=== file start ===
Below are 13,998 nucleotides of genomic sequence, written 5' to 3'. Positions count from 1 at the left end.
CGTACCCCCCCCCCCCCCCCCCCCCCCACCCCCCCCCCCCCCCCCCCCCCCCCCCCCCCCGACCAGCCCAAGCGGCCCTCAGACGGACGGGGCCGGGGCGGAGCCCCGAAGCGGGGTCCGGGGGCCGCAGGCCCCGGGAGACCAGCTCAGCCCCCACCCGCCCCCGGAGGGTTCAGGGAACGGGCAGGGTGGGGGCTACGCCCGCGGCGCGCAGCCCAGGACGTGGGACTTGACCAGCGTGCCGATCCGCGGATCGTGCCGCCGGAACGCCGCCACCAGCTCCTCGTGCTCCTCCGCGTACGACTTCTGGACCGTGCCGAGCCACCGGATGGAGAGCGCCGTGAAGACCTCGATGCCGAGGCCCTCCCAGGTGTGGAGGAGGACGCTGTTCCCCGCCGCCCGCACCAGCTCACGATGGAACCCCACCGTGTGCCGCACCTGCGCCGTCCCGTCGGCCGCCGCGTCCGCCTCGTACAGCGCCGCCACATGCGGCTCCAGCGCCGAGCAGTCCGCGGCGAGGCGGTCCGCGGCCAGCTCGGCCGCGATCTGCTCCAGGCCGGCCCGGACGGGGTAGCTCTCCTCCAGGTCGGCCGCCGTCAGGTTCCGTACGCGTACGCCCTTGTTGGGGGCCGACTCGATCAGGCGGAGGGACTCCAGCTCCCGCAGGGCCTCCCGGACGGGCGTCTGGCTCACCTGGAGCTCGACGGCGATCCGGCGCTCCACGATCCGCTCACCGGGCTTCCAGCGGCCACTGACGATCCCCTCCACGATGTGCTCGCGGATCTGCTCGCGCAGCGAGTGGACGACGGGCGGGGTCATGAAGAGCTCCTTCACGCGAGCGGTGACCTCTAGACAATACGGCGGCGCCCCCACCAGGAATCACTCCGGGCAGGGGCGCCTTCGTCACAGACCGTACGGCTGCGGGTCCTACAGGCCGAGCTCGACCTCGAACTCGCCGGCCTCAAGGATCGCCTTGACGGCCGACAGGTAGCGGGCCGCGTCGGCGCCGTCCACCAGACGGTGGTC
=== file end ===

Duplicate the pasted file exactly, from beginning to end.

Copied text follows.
Below are 13,998 nucleotides of genomic sequence, written 5' to 3'. Positions count from 1 at the left end.
CGTACCCCCCCCCCCCCCCCCCCCCCCACCCCCCCCCCCCCCCCCCCCCCCCCCCCCCCCGACCAGCCCAAGCGGCCCTCAGACGGACGGGGCCGGGGCGGAGCCCCGAAGCGGGGTCCGGGGGCCGCAGGCCCCGGGAGACCAGCTCAGCCCCCACCCGCCCCCGGAGGGTTCAGGGAACGGGCAGGGTGGGGGCTACGCCCGCGGCGCGCAGCCCAGGACGTGGGACTTGACCAGCGTGCCGATCCGCGGATCGTGCCGCCGGAACGCCGCCACCAGCTCCTCGTGCTCCTCCGCGTACGACTTCTGGACCGTGCCGAGCCACCGGATGGAGAGCGCCGTGAAGACCTCGATGCCGAGGCCCTCCCAGGTGTGGAGGAGGACGCTGTTCCCCGCCGCCCGCACCAGCTCACGATGGAACCCCACCGTGTGCCGCACCTGCGCCGTCCCGTCGGCCGCCGCGTCCGCCTCGTACAGCGCCGCCACATGCGGCTCCAGCGCCGAGCAGTCCGCGGCGAGGCGGTCCGCGGCCAGCTCGGCCGCGATCTGCTCCAGGCCGGCCCGGACGGGGTAGCTCTCCTCCAGGTCGGCCGCCGTCAGGTTCCGTACGCGTACGCCCTTGTTGGGGGCCGACTCGATCAGGCGGAGGGACTCCAGCTCCCGCAGGGCCTCCCGGACGGGCGTCTGGCTCACCTGGAGCTCGACGGCGATCCGGCGCTCCACGATCCGCTCACCGGGCTTCCAGCGGCCACTGACGATCCCCTCCACGATGTGCTCGCGGATCTGCTCGCGCAGCGAGTGGACGACGGGCGGGGTCATGAAGAGCTCCTTCACGCGAGCGGTGACCTCTAGACAATACGGCGGCGCCCCCACCAGGAATCACTCCGGGCAGGGGCGCCTTCGTCACAGACCGTACGGCTGCGGGTCCTACAGGCCGAGCTCGACCTCGAACTCGCCGGCCTCAAGGATCGCCTTGACGGCCGACAGGTAGCGGGCCGCGTCGGCGCCGTCCACCAGACGGTGGTC